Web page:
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Not many people are left in Kay Bachman's profession. The rural Detroit Lakes woman has been skinning beaver for more than 40 years.
Flood evacuees from the Fargo-Moorhead area can usually scrounge up a hotel room or a family member's house to crash at, but when a large group of more than 50 needs to stay together, a little luck might need to step in.
Brady Wold of Detroit Lakes did something in his first year of deer hunting some hunters never do in a career. The 12 year-old Detroit Lakes Middle Schooler bagged a trophy buck on the first day of the muzzleloader season. Wold shot the 10-pointer south of Twin Valley on a family friend's land. After having the rack measured -- a large 146 3/8 inches on the Boone & Crockett measuring system --it was suggested that he enter it in this year's Minnesota Deer Classic, held in St. Paul.
With the return of five state qualifiers and a good contingent of wrestlers back from the Class 1A third-place team from last year, the Frazee Hornets once again are being tagged as one of the top teams in Minnesota. The Hornets will be able to flex plenty of muscle, made up of experience and lots of talent. "We return a good crew and some young kids from last year," said Frazee head coach John Barlund. "They are battle tested." The young wrestlers on the team came through at the perfect time last season when they beat Badger/Greenbush-Middle River in the section team tournament.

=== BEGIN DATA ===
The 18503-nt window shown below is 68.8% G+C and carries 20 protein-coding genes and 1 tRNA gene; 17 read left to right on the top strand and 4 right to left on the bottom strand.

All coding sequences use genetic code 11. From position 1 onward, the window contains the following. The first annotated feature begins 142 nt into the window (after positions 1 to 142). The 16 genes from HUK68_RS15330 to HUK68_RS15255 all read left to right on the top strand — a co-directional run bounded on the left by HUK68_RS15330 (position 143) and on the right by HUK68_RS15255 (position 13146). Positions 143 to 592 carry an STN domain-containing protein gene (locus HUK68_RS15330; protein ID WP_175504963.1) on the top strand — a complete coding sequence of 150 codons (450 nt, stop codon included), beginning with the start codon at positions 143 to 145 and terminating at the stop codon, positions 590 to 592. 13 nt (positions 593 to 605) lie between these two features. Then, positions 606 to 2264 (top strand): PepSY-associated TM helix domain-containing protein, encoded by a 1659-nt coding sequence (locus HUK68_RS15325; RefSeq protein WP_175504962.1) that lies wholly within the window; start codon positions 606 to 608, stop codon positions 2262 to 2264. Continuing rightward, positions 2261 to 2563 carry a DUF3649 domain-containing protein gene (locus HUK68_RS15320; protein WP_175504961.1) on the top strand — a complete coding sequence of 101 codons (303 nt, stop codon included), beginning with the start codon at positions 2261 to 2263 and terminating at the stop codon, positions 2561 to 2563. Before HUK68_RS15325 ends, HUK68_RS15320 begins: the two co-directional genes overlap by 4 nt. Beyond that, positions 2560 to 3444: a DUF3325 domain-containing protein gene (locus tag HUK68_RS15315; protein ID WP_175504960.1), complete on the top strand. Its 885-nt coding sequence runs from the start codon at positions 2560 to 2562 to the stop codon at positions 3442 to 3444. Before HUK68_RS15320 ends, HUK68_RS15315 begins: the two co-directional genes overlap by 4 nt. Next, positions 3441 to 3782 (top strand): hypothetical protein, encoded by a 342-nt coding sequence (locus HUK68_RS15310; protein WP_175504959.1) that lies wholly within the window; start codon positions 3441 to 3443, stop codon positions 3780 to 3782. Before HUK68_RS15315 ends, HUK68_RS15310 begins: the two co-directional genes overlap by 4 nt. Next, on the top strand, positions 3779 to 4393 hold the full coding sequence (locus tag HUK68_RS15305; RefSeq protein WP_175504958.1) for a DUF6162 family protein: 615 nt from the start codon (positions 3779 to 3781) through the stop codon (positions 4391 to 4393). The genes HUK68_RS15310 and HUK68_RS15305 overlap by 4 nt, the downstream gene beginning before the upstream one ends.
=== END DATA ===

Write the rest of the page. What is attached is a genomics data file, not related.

Cornelius Alexander McGillicuddy knew his baseball. Considered one of the greatest managers in Major League Baseball history, the legendary Hall of Famer -- known as Connie Mack -- led the Philadelphia Athletics from 1901-1951. Over his 50-plus year career, he won five World Series and nine American League pennants.
A cooing, humming sound hangs over the Hamden Slough prairie like the blanket of fog nearly every April morning. A farmer's implement? A pump endlessly moving water? Try the Greater Prairie Chicken looking for a mate. According to former Hamden Slough National Wildlife Refuge manager Mike Murphy, the cooing sound is a low frequency call that could possibly be heard for miles by other prairie chickens. Nearly every spring morning at dawn, the chickens show up at their communal display site -- known as a lek -- in the hopes of finding a mate.